He's any Marine, yours or mine, back to WWII for sure, probably every war since there have been Marines. It's winter, and he's got on every layer he carries with him. He has a dark knit cap pulled down low, covering his ears. If you could see his hands, they'd be covered in ragged gloves, the tips cut out so he can handle his weapon. He has the kind of dirt on his face you know isn't just today's, but is layers of grime, months' old, that he wipes off when he shaves -- every day, by God, because he's a Marine -- but is never quite washed away in the absence of soap and hot water.
He's hunched with the cold, his eyes are tired, and the circles beneath them run right into his too-prominent cheek bones. But he's got that one-sided smile that tells you he's still in there somewhere, there's the spark that makes him a Marine, a man, and my son.
When people ask me about my son, I don't want to show them that shiny graduation picture from boot camp, with the too-big hat balancing on the top of his ears, that 1000-mile stare the photographer scares them into. I want to show them this one. This is who and what a Marine is.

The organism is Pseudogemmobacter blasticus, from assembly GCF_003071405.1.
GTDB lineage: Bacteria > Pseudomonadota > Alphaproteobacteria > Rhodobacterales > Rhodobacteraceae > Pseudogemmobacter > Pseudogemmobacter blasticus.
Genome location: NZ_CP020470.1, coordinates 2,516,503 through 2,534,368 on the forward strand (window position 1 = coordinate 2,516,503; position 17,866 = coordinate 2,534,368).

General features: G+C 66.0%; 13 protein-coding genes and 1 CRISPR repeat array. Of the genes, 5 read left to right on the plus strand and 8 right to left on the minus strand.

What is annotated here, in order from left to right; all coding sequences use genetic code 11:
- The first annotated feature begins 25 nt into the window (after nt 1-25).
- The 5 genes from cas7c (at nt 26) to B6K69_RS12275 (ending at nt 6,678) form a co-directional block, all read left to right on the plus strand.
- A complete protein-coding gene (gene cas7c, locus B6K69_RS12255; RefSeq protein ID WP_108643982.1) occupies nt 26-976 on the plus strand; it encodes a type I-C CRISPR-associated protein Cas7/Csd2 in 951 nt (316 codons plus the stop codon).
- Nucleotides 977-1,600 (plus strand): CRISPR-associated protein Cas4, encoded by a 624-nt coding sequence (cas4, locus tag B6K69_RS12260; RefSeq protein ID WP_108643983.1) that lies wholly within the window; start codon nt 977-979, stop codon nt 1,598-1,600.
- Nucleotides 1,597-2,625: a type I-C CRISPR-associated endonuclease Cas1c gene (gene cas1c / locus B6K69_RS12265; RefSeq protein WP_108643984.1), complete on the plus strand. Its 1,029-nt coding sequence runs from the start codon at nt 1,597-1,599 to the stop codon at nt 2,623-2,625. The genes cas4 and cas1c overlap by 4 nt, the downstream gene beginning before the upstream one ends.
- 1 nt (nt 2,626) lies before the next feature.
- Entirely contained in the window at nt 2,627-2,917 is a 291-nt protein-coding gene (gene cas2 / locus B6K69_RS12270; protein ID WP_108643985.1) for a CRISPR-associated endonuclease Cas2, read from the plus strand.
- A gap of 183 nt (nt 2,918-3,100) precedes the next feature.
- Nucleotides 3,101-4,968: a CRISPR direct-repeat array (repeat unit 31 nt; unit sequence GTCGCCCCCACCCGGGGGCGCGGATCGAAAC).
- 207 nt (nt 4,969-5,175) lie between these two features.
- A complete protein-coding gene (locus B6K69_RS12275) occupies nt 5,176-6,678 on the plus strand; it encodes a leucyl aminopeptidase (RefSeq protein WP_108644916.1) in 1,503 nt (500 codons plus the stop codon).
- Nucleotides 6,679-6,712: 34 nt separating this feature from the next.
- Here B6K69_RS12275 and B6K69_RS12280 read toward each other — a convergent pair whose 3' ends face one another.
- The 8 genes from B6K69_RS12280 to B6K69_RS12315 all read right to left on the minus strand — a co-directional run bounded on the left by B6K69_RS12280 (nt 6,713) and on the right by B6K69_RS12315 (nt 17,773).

He's not just my child. He's yours, too. And your Marine is mine, too. That's why we parents come here, and we brothers and sisters, aunts and uncles, grandfathers and grandmothers. We come here to talk about our children, we worry together over them, we pray for them, we laugh about their antics, and we grieve together when we must.
Next time someone asks me, "How could you let him go?" I won't answer the way I have in the past. I always used to say proudly, "It can't always be someone else's child." I've realized it never is -- it is always my child -- and theirs -- and yours -- who goes to war, and sends home a photo that looks a lot like the one I've posted. These are America's children.
We should remember that.